Tuesday, August 10, 2010

Were the Impeachment Charges Against Andrew Johnson Valid?

Section 2, Article 2, of the U.S. Constitution states: "The President...shall be removed from Office on Impeachment for, and Conviction of, Treason, Bribery, or other high Crimes and Misdemeanors." According to this section, the impeachment charges against Andrew Johnson were not valid. He did not commit any actual crime to warrant an impeachment. While Johnson did try to "obstruct Reconstruction legislation," he has the duty to do so (Davidson 479). According to Section 1, Article 2, of the U.S. Constitution, the executive is required to "preserve, protect, and defend the Constitution of the United States." If Johnson felt that the Congress was acting in contrast to his view of the Constitution, then Johnson not only has a right, but he has a legal duty to fight back.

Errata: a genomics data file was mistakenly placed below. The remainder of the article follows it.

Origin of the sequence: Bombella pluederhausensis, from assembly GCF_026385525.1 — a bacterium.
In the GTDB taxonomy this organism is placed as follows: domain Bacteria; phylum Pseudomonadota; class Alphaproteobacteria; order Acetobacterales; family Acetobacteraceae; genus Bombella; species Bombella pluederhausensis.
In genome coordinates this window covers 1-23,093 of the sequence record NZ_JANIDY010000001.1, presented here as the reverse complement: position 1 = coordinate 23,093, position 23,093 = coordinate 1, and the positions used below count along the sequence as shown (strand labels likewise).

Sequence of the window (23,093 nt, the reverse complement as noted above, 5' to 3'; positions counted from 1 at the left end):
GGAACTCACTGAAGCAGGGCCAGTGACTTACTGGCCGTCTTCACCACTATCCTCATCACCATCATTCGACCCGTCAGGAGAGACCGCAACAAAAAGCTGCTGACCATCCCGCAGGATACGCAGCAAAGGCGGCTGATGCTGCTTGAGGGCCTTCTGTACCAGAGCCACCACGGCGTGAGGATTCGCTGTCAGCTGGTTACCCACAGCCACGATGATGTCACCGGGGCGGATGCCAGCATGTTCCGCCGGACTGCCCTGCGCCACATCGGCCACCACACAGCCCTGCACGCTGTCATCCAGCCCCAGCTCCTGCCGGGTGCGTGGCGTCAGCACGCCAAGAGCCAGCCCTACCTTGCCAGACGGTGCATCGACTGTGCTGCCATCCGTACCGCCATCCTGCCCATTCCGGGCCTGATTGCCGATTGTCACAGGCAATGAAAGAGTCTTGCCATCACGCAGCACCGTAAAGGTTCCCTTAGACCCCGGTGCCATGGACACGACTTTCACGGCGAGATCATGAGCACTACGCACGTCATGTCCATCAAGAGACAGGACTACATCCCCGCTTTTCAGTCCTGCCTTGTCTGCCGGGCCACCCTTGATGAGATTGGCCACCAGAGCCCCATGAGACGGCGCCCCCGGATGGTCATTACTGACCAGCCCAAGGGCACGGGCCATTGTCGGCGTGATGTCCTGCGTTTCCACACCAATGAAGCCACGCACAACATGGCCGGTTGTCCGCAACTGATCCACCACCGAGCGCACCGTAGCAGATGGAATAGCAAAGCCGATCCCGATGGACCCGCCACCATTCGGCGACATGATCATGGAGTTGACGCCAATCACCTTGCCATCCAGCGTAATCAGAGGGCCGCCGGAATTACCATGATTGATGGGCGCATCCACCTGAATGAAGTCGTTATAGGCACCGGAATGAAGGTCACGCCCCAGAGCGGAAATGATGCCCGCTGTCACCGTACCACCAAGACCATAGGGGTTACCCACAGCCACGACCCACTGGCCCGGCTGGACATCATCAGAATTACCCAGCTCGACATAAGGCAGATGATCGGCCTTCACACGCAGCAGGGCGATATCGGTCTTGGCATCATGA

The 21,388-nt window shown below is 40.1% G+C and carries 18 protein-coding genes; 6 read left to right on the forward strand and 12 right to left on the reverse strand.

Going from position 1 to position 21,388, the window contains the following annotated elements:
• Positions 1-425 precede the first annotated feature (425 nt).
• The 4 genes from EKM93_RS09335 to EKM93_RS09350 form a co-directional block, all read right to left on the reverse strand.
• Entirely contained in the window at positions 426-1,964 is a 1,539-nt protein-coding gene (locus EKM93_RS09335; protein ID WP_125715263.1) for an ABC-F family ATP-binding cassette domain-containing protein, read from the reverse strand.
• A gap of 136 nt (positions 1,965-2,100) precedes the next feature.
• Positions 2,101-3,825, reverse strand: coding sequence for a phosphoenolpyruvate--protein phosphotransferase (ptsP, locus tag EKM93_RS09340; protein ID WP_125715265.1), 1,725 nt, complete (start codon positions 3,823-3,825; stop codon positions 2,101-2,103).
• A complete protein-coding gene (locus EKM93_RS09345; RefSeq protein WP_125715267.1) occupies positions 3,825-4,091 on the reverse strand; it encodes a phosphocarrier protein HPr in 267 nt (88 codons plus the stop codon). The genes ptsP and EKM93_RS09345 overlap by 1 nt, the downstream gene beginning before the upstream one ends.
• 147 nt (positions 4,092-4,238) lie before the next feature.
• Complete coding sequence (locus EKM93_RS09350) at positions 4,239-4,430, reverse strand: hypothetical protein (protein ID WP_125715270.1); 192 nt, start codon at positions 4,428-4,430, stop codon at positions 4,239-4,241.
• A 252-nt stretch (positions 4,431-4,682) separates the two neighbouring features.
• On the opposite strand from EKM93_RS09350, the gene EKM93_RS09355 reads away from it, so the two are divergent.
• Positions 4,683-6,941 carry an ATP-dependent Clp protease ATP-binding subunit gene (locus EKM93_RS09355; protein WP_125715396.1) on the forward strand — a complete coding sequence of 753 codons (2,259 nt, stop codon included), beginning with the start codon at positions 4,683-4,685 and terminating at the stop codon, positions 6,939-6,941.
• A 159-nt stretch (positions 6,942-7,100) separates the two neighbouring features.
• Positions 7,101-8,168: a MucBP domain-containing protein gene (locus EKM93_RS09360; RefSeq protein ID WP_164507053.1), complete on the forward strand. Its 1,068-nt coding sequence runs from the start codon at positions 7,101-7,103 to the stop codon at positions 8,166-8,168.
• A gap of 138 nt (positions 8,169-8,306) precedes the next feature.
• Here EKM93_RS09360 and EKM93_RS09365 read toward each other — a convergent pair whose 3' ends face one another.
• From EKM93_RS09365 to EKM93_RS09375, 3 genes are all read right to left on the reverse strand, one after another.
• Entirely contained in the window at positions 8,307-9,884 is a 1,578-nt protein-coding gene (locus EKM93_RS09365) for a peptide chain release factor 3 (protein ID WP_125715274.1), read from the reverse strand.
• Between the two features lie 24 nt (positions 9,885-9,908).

The clash between Johnson and the Radical Republicans was inevitable. Similar to other periods of time when the executive and legislative branch differed in party, a clash was bound to occur. The fact that the Radicals wanted to take southern property away from their owners and to give it away to blacks shows how radical the Radicals truly were (Davidson 478). It was a time that matched any other in America; when politics and propaganda reigned supreme.

To end, one piece of the Radical propaganda: "Governor Oliver Morton of Indiana proclaimed that 'every bounty jumper, every deserter, every sneak who ran away from the draft' was a Democrat; everyone 'who murdered Union prisoners" (Davidson 477).

Davidson, James, Brian Delay, Christine Heyrman, Mark Lytle, and Michael Stoff, Nation of Nations: A Narrative History of the American Republic Volume II: Since 1865. New York: McGraw-Hill, 2008.

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